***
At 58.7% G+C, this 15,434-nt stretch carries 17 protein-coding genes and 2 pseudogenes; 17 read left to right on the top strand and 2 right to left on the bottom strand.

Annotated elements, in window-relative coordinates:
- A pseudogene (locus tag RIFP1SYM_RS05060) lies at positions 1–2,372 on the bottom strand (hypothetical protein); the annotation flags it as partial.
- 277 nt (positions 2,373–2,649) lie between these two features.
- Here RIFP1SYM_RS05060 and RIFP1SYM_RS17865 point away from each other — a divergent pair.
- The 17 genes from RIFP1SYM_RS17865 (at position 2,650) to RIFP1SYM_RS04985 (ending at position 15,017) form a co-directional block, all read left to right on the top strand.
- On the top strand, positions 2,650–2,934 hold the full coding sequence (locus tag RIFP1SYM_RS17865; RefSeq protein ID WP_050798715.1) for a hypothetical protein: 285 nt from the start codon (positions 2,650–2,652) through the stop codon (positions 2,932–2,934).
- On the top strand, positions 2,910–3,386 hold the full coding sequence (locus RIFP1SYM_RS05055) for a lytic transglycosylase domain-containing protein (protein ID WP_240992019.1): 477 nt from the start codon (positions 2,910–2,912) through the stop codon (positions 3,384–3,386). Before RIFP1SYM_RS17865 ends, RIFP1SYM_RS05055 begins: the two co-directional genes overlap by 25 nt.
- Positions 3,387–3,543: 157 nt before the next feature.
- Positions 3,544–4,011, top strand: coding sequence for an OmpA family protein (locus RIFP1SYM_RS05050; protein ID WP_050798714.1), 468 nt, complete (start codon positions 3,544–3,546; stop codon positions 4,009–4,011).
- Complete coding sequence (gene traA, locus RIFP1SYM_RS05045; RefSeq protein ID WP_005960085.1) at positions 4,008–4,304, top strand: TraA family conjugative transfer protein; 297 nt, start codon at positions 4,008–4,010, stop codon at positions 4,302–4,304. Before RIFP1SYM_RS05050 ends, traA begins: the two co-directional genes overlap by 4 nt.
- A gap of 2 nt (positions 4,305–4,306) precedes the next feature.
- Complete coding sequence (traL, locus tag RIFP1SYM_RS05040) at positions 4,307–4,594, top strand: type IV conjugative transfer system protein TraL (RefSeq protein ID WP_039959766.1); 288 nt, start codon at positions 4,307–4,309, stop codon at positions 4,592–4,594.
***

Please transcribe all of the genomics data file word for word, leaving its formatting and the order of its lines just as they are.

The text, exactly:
At 58.7% G+C, this 15,434-nt stretch carries 17 protein-coding genes and 2 pseudogenes; 17 read left to right on the top strand and 2 right to left on the bottom strand.

Annotated elements, in window-relative coordinates:
- A pseudogene (locus tag RIFP1SYM_RS05060) lies at positions 1–2,372 on the bottom strand (hypothetical protein); the annotation flags it as partial.
- 277 nt (positions 2,373–2,649) lie between these two features.
- Here RIFP1SYM_RS05060 and RIFP1SYM_RS17865 point away from each other — a divergent pair.
- The 17 genes from RIFP1SYM_RS17865 (at position 2,650) to RIFP1SYM_RS04985 (ending at position 15,017) form a co-directional block, all read left to right on the top strand.
- On the top strand, positions 2,650–2,934 hold the full coding sequence (locus tag RIFP1SYM_RS17865; RefSeq protein ID WP_050798715.1) for a hypothetical protein: 285 nt from the start codon (positions 2,650–2,652) through the stop codon (positions 2,932–2,934).
- On the top strand, positions 2,910–3,386 hold the full coding sequence (locus RIFP1SYM_RS05055) for a lytic transglycosylase domain-containing protein (protein ID WP_240992019.1): 477 nt from the start codon (positions 2,910–2,912) through the stop codon (positions 3,384–3,386). Before RIFP1SYM_RS17865 ends, RIFP1SYM_RS05055 begins: the two co-directional genes overlap by 25 nt.
- Positions 3,387–3,543: 157 nt before the next feature.
- Positions 3,544–4,011, top strand: coding sequence for an OmpA family protein (locus RIFP1SYM_RS05050; protein ID WP_050798714.1), 468 nt, complete (start codon positions 3,544–3,546; stop codon positions 4,009–4,011).
- Complete coding sequence (gene traA, locus RIFP1SYM_RS05045; RefSeq protein ID WP_005960085.1) at positions 4,008–4,304, top strand: TraA family conjugative transfer protein; 297 nt, start codon at positions 4,008–4,010, stop codon at positions 4,302–4,304. Before RIFP1SYM_RS05050 ends, traA begins: the two co-directional genes overlap by 4 nt.
- A gap of 2 nt (positions 4,305–4,306) precedes the next feature.
- Complete coding sequence (traL, locus tag RIFP1SYM_RS05040) at positions 4,307–4,594, top strand: type IV conjugative transfer system protein TraL (RefSeq protein ID WP_039959766.1); 288 nt, start codon at positions 4,307–4,309, stop codon at positions 4,592–4,594.